15 Interviewing Tips for MBA Students

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Use an Interview Preparation Checklist

During winter quarter at Anderson, when the bulk of on campus interviews occur, students are allowed to take one course less than the normal course load.  Even with this additional perk, your schedule will still get really stressful because of interviews.  You’ll likely have to make tough trade-offs, such as preparing for a midterm versus preparing for an interview or deciding between two interviews that occur at the same time.  For my recruiting period, I had 17 first round interviews and they all were held within a matter of a few weeks.

During this stressful time period, it’s easy to forget key preparation items for your interviews.  For example, you could forget to bring breath mints, shine your shoes, or even neglect to research the company background.  Before you walk into an interview, you should make sure to go through a detailed checklist beforehand.  That way, you won’t waste an opportunity to secure a job just because your schedule is hectic.

Click here to view the interview preparation checklist I used.

Prepare for Oddball Questions

Interviewers often throw in oddball questions, or questions outside of the aforementioned core categories, to see how you react under pressure. This type of question is tough because, if you give an answer without preparing beforehand, it’s difficult to use your answer to add to your candidate profile.  While you can’t predict everything an interviewer can they throw at you, there are a few common oddball questions I like to prepare:

  • Tell me something you learned from the last book you read?
  • Which superhero would you most want to be?
  • Which business icon do you admire the most and why?
  • What’s your favorite quote and why?

Link a story behind each of your answers to highlight the characteristics in your profile you want exhibit.  That way, if an interviewer asks one of these questions, you’ll be able to turn one of their curveball tactics in your own favor.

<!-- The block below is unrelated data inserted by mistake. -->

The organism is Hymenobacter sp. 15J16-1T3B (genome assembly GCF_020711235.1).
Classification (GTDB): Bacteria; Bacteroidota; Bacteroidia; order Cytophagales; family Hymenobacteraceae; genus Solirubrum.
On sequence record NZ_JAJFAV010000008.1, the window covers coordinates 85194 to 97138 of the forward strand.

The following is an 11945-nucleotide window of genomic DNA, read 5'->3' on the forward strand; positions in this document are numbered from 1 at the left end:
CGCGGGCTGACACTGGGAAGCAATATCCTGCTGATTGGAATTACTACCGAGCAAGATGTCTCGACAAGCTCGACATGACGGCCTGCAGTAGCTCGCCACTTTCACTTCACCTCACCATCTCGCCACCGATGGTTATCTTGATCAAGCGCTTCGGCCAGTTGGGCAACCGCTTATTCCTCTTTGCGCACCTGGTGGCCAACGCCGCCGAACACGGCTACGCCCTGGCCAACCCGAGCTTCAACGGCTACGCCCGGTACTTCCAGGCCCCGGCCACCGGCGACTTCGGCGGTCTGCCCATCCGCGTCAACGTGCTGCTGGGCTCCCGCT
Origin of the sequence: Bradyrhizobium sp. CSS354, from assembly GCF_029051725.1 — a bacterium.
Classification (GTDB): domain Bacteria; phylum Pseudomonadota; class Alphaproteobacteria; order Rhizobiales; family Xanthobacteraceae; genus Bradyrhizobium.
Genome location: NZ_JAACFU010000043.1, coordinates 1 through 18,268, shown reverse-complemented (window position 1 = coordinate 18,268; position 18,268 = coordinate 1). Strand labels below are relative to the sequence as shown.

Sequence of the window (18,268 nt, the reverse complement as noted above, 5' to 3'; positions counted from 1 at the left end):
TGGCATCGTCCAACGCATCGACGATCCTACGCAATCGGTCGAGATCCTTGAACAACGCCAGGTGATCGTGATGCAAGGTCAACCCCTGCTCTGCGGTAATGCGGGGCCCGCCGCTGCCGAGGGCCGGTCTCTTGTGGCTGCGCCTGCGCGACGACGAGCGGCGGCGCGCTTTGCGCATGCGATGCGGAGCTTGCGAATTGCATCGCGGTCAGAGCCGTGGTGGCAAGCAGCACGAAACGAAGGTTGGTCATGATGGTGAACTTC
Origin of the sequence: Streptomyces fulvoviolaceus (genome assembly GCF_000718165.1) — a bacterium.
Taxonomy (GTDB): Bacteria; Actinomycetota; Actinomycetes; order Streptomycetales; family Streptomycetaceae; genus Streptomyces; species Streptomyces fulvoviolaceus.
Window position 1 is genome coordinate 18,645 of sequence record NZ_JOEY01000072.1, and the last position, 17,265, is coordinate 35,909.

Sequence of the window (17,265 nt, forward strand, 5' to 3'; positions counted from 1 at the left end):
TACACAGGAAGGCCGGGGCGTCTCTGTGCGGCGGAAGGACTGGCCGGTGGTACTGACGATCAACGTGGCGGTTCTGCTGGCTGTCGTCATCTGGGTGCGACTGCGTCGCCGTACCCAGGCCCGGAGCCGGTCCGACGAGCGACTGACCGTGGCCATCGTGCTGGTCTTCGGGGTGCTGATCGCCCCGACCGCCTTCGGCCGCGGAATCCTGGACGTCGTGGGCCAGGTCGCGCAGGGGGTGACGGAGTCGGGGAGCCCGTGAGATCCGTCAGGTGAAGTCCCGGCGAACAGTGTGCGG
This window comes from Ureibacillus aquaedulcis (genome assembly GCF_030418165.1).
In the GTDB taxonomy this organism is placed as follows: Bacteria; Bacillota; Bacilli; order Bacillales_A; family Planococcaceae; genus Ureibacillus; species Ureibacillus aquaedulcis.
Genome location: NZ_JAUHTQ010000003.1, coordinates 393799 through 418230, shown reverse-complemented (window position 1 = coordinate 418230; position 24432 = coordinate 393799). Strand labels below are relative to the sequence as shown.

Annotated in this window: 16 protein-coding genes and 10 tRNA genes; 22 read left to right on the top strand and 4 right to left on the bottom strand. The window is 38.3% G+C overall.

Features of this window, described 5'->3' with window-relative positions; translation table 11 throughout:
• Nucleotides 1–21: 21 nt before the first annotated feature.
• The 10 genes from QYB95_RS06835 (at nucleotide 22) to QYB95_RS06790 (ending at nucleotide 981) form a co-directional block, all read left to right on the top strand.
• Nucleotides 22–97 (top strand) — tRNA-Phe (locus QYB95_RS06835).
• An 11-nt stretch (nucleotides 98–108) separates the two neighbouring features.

Know Every Bullet Point in Your Resume

When preparing for your interview, you’ll obviously have a good memory of the most recent job experience you had.  But what about the internship you did during your undergrad?  The bullets for your older job experiences may have been created several years ago and will definitely be more difficult to speak to.

Some interviewers will make it a point to ask about the very last bullet points in your resume to try and throw you off.  Make sure to have something to say about every single bullet point on your resume because if you write it down, it’s fair game for questioning.

Use a Story to Respond to Short Answer Prompts

One of the biggest mistakes that people make during an interview is giving answers that are too short.  If an interviewer has just met you, he or she is going to need more than one sentence answers to get to know you.  Every question that an interviewer asks you is an opportunity to put yourself in a positive light and make yourself memorable.  If you fail to do this on any given question, you’re wasting that opportunity.

The most common question where people make this mistake is “How would you describe yourself in three words?”  Now it would be easy just to list three positive words, such as “analytical, collaborator, results-oriented.”  But what if you could also tell a story that demonstrated how all of these words applied to you?  The latter would clearly be more memorable.  Just keep in mind, the three words by themselves aren’t important.  What matters is how you use them to make an impression on the interviewer after he’s asked the same question to fifteen other people.